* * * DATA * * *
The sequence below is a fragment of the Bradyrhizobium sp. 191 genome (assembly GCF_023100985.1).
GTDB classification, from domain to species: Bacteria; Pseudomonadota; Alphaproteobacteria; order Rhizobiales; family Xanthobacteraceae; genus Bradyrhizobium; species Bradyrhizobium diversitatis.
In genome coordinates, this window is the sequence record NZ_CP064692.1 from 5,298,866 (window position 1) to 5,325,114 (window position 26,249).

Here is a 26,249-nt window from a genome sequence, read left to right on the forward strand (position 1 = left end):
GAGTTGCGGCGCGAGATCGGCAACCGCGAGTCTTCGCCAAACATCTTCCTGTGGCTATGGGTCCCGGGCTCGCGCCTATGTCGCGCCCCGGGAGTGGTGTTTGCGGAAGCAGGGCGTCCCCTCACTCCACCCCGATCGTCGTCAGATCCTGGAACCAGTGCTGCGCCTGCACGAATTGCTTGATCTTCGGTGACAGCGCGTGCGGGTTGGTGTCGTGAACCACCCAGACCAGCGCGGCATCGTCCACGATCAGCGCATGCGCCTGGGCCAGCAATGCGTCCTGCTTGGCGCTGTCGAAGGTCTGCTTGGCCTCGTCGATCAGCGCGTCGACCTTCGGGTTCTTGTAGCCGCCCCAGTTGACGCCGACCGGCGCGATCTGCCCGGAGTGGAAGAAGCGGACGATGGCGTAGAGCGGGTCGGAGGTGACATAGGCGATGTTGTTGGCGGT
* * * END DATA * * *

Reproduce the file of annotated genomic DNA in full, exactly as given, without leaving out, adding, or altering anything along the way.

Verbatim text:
The sequence below is a fragment of the Bradyrhizobium sp. 191 genome (assembly GCF_023100985.1).
GTDB classification, from domain to species: Bacteria; Pseudomonadota; Alphaproteobacteria; order Rhizobiales; family Xanthobacteraceae; genus Bradyrhizobium; species Bradyrhizobium diversitatis.
In genome coordinates, this window is the sequence record NZ_CP064692.1 from 5,298,866 (window position 1) to 5,325,114 (window position 26,249).

Here is a 26,249-nt window from a genome sequence, read left to right on the forward strand (position 1 = left end):
GAGTTGCGGCGCGAGATCGGCAACCGCGAGTCTTCGCCAAACATCTTCCTGTGGCTATGGGTCCCGGGCTCGCGCCTATGTCGCGCCCCGGGAGTGGTGTTTGCGGAAGCAGGGCGTCCCCTCACTCCACCCCGATCGTCGTCAGATCCTGGAACCAGTGCTGCGCCTGCACGAATTGCTTGATCTTCGGTGACAGCGCGTGCGGGTTGGTGTCGTGAACCACCCAGACCAGCGCGGCATCGTCCACGATCAGCGCATGCGCCTGGGCCAGCAATGCGTCCTGCTTGGCGCTGTCGAAGGTCTGCTTGGCCTCGTCGATCAGCGCGTCGACCTTCGGGTTCTTGTAGCCGCCCCAGTTGACGCCGACCGGCGCGATCTGCCCGGAGTGGAAGAAGCGGACGATGGCGTAGAGCGGGTCGGAGGTGACATAGGCGATGTTGTTGGCGGT